Created | Updated Jan 28, 2002
Rechargeable batteries are devices for making electricity portable. Periodic insertion in a charging device plugged into an electrical current allows the same battery to be used repeatedly to power small electrical devices.
Small versions of these useful items aid in defraying the cost of running tape players and radios, while the more exotic forms of rechargeable battery are used to power cellular telephones and laptop computers. While regular batteries have been around for decades, the rechargeable variety remove the need for regular investment in metals and acid, which which can amount to a lot over the lifetime of even a single portable electronic product.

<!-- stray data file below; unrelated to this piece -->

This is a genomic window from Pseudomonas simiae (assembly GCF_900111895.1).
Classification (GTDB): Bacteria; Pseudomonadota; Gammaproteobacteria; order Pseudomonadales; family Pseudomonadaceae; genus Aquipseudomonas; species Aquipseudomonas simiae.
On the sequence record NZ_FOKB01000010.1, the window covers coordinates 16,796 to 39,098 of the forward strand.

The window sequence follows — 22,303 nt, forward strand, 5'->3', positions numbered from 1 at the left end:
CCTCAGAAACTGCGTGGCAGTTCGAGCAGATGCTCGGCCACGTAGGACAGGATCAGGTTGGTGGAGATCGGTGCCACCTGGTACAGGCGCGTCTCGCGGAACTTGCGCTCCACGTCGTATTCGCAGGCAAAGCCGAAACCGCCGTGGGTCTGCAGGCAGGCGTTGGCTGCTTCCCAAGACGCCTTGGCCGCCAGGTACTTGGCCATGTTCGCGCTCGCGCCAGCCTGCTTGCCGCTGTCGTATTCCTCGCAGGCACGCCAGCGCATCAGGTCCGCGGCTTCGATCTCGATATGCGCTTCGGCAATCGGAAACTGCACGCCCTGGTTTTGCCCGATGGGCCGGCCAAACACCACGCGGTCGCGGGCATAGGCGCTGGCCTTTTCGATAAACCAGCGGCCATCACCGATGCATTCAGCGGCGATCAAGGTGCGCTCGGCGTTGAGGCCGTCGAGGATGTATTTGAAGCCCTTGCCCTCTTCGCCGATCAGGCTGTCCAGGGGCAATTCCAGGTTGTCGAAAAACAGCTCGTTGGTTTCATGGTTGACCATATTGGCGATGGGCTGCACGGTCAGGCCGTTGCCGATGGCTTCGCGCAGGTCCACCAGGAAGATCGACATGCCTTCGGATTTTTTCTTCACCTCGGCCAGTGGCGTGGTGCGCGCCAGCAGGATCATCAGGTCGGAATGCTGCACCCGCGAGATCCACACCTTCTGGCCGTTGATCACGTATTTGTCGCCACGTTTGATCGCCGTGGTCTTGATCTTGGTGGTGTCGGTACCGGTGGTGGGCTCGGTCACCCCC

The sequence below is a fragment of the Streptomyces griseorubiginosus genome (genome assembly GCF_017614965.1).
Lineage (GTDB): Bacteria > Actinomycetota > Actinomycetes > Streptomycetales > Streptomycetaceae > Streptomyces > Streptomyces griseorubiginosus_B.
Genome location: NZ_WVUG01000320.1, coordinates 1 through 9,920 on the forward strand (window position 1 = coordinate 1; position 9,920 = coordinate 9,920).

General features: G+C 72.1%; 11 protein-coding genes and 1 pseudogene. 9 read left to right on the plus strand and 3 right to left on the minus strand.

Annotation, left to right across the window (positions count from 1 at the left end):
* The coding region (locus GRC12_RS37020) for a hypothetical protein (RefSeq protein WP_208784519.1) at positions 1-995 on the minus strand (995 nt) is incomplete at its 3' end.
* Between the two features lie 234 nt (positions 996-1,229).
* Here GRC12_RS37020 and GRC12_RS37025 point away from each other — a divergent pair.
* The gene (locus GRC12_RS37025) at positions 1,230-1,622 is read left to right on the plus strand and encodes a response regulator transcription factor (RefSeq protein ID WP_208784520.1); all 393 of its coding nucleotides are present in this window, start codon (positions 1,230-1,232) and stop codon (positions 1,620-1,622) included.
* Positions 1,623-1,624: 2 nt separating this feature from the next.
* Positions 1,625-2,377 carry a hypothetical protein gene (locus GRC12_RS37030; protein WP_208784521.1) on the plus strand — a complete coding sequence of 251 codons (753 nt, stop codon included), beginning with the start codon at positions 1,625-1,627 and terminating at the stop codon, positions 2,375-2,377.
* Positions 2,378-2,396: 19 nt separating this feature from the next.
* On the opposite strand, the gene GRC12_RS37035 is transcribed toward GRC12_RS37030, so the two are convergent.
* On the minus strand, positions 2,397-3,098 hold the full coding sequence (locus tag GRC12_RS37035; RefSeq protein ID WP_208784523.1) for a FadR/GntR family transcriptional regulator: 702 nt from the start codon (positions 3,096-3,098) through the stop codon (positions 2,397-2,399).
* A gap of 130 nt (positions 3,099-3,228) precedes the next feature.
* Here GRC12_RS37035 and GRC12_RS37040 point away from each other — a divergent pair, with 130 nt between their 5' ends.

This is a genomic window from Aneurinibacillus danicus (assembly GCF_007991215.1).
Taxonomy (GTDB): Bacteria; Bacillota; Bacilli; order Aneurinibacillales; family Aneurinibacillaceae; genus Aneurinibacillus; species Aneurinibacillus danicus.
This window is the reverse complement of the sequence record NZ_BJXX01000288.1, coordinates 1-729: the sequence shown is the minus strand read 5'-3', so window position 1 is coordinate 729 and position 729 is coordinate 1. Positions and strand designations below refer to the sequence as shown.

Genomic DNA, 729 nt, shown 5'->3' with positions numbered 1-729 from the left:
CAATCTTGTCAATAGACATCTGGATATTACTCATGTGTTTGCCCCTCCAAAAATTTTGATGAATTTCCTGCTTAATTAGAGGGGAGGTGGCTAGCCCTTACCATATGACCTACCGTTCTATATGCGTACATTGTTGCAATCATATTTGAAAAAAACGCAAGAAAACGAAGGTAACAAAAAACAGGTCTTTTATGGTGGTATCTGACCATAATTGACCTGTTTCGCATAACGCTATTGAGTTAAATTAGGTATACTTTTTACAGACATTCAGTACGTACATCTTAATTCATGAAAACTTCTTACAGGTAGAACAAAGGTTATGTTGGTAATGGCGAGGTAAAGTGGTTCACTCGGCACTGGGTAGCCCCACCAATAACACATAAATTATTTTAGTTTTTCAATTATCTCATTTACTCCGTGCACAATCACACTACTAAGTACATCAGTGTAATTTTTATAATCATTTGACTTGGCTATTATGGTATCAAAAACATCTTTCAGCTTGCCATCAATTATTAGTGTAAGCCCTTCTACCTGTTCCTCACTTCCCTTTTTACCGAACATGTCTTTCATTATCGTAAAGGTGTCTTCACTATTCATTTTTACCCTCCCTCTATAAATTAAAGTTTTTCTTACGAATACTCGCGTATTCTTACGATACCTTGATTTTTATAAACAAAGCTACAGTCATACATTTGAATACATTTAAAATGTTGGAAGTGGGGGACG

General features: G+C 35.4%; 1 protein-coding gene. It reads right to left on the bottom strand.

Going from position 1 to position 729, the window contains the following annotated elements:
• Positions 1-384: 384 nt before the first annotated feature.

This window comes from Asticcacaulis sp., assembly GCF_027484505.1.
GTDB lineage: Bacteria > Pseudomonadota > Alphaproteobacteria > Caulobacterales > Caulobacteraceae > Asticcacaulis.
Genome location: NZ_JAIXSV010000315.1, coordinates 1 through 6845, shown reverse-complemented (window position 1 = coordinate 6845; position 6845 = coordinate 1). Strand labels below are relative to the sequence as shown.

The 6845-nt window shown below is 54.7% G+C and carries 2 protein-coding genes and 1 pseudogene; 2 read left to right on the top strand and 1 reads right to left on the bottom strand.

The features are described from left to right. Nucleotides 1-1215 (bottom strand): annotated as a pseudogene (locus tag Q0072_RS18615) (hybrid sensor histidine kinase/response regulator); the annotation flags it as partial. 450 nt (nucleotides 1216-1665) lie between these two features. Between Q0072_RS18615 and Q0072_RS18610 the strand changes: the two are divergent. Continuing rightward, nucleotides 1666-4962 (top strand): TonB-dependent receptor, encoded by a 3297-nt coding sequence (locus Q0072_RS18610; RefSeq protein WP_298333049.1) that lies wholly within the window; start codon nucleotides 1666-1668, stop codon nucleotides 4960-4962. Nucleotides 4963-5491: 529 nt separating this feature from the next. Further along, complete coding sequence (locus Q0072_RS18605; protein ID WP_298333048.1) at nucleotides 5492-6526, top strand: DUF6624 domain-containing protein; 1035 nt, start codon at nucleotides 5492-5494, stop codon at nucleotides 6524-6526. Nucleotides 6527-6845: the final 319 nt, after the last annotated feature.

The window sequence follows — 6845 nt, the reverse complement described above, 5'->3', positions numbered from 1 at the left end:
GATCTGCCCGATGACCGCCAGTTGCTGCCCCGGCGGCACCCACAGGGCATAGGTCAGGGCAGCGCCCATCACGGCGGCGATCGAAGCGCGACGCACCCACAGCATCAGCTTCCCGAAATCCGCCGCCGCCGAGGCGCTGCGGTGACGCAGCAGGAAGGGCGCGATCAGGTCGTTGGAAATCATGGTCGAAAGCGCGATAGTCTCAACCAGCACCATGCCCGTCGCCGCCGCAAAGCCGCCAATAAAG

There are health risks associated with the use of rechargeable batteries. The traditional form uses a nickel-cadmium combination of metals that, over time, due either to laziness or malevolence, begins refusing to hold a charge. Batteries thus affected do their level best to mix in with still-functioning units, increasing the chances that any given set of batteries pulled out of a drawer will be useless. The risk to health comes from brain-overload suffered in trying to keep track of which battery combinations have been tested, and from the temptation to fling the tiny cylinders of malignance against the nearest wall until they explode and spray corrosive chemicals everywhere. The 9-volt variety, carried in a hip pocket, has a tendency to attract keys, which bridge the leads to form a circuit, consequently the battery becomes rapidly dangerously hot.